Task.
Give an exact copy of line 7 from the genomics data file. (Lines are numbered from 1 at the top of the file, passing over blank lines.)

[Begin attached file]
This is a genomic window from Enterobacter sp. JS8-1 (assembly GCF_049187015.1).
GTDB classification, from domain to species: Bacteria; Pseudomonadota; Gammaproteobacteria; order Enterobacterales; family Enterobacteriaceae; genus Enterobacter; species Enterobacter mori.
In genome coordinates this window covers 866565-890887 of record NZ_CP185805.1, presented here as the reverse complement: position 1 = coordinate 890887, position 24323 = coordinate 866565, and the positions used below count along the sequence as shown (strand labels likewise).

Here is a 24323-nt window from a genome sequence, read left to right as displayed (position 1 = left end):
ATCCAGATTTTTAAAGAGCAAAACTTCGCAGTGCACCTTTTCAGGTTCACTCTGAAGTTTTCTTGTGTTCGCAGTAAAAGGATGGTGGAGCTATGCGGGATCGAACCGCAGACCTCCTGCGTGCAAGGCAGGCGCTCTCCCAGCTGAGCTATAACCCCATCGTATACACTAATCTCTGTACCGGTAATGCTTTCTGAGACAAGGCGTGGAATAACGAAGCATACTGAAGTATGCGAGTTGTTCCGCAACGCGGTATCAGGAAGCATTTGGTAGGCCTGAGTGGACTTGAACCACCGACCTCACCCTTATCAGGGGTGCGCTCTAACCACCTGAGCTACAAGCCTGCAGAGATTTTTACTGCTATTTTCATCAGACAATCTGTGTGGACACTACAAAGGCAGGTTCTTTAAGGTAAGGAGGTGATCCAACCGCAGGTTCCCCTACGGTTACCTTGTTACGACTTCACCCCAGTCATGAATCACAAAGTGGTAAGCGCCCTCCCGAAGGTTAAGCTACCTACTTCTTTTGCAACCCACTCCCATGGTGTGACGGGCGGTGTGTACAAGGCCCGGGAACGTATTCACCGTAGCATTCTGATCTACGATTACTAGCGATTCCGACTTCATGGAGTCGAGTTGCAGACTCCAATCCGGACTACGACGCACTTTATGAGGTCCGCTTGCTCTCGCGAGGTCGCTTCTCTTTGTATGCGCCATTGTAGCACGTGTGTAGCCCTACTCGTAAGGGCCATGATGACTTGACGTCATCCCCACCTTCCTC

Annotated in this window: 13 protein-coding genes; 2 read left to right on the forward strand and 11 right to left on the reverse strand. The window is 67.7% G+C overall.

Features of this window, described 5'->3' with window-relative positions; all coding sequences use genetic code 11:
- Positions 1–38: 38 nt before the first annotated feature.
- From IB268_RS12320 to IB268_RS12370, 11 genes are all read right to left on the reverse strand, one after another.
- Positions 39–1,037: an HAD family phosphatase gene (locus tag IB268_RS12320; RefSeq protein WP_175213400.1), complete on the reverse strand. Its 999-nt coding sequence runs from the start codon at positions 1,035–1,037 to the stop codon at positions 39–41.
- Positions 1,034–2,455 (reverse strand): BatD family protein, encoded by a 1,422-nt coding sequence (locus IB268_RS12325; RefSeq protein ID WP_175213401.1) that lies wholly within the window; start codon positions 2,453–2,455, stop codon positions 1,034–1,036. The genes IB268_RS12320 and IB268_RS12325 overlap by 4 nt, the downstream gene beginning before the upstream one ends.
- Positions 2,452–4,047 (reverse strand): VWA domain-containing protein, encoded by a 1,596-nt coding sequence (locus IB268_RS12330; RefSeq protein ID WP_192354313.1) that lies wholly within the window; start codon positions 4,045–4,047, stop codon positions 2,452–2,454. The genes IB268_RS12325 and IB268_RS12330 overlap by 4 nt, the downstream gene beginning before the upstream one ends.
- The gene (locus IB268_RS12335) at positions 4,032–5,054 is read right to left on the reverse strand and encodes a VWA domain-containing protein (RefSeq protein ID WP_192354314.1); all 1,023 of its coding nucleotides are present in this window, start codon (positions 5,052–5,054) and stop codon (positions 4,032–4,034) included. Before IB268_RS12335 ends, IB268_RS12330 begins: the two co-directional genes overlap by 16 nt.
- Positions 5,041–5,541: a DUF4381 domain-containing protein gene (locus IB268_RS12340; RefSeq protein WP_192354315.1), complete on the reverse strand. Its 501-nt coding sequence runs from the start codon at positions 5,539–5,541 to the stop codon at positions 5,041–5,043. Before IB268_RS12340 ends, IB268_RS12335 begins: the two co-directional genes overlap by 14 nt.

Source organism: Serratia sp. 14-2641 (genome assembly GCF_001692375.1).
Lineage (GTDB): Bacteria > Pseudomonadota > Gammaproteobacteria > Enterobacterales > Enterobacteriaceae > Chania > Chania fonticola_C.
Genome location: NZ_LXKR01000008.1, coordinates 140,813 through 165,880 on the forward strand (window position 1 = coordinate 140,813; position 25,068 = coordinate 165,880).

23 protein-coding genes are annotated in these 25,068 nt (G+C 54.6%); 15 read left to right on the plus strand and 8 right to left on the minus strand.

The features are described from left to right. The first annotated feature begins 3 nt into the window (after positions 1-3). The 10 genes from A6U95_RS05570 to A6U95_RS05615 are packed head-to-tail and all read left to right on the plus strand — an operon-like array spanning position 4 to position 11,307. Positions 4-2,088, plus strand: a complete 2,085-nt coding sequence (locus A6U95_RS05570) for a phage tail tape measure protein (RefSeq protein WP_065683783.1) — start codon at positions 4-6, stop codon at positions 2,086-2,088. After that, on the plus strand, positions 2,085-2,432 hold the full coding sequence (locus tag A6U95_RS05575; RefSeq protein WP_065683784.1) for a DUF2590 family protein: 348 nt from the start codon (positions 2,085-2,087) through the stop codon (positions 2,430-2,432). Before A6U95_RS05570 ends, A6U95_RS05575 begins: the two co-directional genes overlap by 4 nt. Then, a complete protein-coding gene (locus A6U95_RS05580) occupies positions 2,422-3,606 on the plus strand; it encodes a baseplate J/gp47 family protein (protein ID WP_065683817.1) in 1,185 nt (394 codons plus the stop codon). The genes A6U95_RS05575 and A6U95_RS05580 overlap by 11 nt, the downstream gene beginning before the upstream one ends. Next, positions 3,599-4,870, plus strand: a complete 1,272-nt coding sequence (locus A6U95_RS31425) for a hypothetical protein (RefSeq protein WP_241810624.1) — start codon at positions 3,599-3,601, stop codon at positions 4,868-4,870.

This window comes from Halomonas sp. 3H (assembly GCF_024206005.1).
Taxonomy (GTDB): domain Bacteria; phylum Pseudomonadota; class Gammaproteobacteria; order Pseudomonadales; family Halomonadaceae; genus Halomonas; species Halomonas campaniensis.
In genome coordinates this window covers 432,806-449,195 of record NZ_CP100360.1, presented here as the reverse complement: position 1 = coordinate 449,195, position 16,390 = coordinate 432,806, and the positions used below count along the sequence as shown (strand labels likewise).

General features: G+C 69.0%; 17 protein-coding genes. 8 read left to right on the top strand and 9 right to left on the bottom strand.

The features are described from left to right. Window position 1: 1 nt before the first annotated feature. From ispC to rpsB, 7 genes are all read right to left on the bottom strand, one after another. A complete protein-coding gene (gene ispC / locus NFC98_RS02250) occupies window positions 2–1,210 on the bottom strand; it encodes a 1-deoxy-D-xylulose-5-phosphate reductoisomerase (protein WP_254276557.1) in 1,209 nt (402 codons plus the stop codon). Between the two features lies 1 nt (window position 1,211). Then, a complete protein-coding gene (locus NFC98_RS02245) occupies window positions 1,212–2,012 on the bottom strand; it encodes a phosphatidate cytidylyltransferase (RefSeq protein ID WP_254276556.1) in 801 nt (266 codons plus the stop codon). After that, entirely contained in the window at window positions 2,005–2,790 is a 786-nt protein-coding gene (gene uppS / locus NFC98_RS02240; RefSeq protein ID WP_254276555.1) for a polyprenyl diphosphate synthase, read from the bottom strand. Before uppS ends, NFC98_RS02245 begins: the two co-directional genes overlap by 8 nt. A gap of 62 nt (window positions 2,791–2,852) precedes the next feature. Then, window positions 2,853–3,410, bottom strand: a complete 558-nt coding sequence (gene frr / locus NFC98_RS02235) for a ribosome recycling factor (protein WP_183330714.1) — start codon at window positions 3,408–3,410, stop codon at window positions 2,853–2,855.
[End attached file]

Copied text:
Features of this window, described 5'->3' with window-relative positions; all coding sequences use genetic code 11: